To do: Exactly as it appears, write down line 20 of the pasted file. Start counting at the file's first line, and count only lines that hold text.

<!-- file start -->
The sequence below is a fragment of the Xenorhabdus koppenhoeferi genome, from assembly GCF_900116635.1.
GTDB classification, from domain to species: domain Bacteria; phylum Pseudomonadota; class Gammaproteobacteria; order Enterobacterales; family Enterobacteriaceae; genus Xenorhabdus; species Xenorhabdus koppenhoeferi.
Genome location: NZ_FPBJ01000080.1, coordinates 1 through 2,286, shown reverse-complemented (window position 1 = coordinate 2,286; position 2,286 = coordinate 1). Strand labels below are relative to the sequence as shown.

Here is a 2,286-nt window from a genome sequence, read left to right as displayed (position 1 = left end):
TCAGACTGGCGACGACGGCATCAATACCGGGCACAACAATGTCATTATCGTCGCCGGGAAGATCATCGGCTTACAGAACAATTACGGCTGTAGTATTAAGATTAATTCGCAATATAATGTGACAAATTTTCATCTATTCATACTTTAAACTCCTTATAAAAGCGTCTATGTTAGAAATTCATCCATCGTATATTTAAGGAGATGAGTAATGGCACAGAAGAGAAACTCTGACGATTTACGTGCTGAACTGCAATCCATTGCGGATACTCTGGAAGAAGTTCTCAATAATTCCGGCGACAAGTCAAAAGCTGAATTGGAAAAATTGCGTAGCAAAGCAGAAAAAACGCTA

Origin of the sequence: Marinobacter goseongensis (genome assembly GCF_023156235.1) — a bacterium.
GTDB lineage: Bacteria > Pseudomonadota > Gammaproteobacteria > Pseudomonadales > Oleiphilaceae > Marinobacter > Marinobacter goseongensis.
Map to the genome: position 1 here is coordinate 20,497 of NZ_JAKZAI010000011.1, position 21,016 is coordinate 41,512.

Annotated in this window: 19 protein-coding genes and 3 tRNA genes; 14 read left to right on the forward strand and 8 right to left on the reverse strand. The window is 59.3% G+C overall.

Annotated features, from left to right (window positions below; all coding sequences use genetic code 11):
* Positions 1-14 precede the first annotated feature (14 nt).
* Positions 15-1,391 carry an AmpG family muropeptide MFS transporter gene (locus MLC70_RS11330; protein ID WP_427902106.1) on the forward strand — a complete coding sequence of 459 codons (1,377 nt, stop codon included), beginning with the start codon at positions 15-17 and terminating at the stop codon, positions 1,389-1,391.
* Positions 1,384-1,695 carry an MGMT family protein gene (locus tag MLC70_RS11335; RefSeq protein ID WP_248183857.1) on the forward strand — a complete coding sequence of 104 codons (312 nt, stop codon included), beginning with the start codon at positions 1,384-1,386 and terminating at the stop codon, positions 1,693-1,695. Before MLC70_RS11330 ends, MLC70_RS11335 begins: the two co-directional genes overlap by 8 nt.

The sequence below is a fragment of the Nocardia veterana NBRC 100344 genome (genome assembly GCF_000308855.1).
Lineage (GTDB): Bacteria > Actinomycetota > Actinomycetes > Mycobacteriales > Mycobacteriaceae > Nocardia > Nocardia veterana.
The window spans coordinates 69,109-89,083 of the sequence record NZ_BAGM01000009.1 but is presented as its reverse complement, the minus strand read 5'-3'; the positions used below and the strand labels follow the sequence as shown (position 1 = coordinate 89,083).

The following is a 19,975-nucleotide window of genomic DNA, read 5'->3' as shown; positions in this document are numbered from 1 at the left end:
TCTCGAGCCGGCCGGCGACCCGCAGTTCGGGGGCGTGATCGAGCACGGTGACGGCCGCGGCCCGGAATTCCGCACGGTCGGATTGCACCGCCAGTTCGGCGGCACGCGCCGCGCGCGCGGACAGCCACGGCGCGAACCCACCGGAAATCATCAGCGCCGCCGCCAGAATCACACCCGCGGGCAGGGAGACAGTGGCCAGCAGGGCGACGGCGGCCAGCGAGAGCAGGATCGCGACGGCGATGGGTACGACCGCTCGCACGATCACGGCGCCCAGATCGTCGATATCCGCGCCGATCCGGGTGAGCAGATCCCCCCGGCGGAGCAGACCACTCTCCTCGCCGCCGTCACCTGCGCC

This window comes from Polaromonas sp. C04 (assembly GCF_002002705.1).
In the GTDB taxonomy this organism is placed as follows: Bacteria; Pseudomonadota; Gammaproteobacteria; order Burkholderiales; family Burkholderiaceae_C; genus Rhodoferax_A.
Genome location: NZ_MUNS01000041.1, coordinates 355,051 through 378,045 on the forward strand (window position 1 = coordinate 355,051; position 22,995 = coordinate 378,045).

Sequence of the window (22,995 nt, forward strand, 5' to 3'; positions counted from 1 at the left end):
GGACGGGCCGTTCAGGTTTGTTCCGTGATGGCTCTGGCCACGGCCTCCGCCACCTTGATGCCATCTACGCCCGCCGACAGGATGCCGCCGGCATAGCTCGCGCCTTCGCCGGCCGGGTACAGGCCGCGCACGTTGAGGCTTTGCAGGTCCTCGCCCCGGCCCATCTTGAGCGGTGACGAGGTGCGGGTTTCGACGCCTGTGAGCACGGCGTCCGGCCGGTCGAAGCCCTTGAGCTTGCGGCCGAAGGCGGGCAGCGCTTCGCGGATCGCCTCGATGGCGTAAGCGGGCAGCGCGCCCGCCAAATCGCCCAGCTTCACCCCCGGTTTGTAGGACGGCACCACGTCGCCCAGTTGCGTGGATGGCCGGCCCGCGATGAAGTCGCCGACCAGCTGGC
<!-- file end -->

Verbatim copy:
In the GTDB taxonomy this organism is placed as follows: Bacteria; Pseudomonadota; Gammaproteobacteria; order Burkholderiales; family Burkholderiaceae_C; genus Rhodoferax_A.